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PostPosted: Fri Oct 08, 2010 1:00 pm 
retrobike rider
retrobike rider

Joined: Sun Sep 23, 2007 11:22 pm
Posts: 7305
Location: Hove
I think the O2 may well be a 97. Depending on what you want to do, it looks like a classic case of the value being twice as much if split and sold part by part as it would be if you sold it whole. I would say £200-250 as a bike, over 400 in parts. The Pro Class fork and the wheels would both fetch more than the frame, while the XT stuff would also sell quite well.

i don't know about the Montana. Would need a photo of the repair in order to say anything.


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PostPosted: Fri Oct 08, 2010 2:36 pm 
Dirt Disciple

Joined: Thu Oct 07, 2010 11:05 pm
Posts: 12
Location: Herts
Sadly, I believe you are pretty close to the mark there, I can't really afford to keep the bike but not desparate so may sit on it and see if I get a reasonable offer, Really against separating things, seems such a waste, but I suppose it would be inevitable, but rather someone else was responsible...
I'll look at that kinda figure I guess.
The other has a weld, you can see in the seat tube, I wouldn't have known if I hadn't tried to lower the seat and looked inside, but then it explains the good paint finish/condition.
it is below the point where the rear for top mounts attach maybe the stays came free maybe the frame? the weld is hard to judge inside and outdide is just a feint rippling on the finish, so guess was done from the inside, I'd say fine for a light road bike but no good for rock hopping.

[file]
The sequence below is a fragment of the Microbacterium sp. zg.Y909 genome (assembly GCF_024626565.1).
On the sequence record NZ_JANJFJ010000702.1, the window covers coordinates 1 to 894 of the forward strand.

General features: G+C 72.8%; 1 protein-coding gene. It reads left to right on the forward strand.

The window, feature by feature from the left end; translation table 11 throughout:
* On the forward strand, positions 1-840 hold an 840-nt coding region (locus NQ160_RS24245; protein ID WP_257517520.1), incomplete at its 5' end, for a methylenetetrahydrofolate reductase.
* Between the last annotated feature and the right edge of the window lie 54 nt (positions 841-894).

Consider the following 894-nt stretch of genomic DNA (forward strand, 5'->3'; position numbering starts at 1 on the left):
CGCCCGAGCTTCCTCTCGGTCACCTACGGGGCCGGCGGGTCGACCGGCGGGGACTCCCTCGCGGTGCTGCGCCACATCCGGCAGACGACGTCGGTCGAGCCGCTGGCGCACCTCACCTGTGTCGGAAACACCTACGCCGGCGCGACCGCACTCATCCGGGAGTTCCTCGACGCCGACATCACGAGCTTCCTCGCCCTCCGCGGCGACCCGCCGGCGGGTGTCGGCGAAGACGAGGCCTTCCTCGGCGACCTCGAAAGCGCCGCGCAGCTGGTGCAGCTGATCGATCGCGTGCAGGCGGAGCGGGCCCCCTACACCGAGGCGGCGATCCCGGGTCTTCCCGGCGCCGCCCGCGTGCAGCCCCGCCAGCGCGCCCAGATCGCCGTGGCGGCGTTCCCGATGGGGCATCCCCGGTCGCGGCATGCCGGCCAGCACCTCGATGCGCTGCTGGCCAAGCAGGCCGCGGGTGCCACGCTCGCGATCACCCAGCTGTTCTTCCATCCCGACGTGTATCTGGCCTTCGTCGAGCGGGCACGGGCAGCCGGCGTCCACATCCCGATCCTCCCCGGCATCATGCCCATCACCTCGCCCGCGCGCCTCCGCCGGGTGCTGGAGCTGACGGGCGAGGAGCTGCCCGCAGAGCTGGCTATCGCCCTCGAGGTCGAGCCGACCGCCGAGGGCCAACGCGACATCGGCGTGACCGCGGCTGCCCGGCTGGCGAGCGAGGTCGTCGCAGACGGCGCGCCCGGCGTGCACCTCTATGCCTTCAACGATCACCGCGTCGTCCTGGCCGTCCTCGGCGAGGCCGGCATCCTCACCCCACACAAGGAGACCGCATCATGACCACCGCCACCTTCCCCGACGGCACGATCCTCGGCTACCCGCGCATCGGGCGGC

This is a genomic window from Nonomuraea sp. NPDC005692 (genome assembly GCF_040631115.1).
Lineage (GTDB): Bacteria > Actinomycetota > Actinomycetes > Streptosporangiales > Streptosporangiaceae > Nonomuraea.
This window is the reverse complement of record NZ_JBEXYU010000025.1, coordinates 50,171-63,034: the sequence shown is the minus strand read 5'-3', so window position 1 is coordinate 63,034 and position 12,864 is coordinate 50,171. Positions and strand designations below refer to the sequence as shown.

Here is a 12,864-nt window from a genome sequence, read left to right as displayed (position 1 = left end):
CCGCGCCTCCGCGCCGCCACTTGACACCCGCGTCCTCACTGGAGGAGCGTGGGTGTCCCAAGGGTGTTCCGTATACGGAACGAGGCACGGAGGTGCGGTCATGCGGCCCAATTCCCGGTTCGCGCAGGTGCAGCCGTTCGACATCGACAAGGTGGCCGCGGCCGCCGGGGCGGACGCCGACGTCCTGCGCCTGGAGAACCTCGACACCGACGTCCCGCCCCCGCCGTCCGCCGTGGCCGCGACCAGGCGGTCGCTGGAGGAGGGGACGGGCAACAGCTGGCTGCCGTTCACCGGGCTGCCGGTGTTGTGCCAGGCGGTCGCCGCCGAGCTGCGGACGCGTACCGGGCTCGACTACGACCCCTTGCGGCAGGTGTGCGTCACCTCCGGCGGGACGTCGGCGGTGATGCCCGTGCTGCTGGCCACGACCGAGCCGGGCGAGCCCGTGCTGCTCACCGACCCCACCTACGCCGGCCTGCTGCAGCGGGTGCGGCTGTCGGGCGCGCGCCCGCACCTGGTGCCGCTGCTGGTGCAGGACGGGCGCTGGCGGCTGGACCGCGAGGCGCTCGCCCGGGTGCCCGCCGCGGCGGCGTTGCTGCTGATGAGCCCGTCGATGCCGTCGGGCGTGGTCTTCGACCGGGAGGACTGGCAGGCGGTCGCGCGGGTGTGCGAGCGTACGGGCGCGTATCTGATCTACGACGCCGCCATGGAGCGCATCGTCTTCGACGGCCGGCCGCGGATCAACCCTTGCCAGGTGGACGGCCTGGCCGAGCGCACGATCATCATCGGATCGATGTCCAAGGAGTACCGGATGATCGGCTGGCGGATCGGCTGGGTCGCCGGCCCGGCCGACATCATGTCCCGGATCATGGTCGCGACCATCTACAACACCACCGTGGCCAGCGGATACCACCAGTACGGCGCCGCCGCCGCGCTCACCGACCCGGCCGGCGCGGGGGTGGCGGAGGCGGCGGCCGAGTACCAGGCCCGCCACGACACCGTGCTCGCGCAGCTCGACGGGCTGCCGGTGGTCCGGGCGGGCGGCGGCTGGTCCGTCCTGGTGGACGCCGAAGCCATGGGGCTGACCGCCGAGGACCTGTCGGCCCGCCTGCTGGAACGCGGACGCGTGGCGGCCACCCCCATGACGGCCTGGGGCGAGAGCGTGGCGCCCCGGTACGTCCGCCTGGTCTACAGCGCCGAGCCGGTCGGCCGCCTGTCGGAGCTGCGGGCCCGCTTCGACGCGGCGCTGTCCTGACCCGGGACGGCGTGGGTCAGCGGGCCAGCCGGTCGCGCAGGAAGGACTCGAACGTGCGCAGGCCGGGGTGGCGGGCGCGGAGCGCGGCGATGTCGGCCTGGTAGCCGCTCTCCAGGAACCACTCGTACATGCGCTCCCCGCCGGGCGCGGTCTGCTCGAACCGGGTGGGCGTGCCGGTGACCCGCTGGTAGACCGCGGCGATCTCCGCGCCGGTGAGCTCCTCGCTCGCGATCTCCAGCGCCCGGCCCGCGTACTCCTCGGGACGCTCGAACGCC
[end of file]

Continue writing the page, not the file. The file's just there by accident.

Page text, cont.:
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PostPosted: Fri Oct 08, 2010 4:47 pm 
retrobike rider
retrobike rider

Joined: Sun Sep 23, 2007 11:22 pm
Posts: 7305
Location: Hove
It is perfectly possible to repair a steel frame and provided a repair is done properly there is no reason to think the repaired frame is any less strong than any other frame. If the entire frame has been resprayed to a high standard, that would have cost more than the repair to the stays, so I don't think you need assume that they skimped on the repair.

On the other hand, you say you can see rippling in the paint - implying that only a limited area has been repainted? In that case, there would be more cause for concern that it might have been an amateur effort.


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PostPosted: Fri Oct 08, 2010 5:03 pm 
Dirt Disciple

Joined: Thu Oct 07, 2010 11:05 pm
Posts: 12
Location: Herts
Sorry, that's my poor accuracy, what I mean is, it isn't a perfect surface cylinder wise, as if the weld wasn't quite taken down to the original profile.
The paint is total and good, no lack of adhesion or sign of flaking etc. in fact, quite an impressive job imho


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PostPosted: Fri Oct 08, 2010 5:11 pm 
Dirt Disciple

Joined: Thu Oct 07, 2010 11:05 pm
Posts: 12
Location: Herts
I'd also add, I'm pretty certain it's not steel, it's featherlite!


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PostPosted: Fri Oct 08, 2010 6:33 pm 
retrobike rider
retrobike rider

Joined: Sun Sep 23, 2007 11:22 pm
Posts: 7305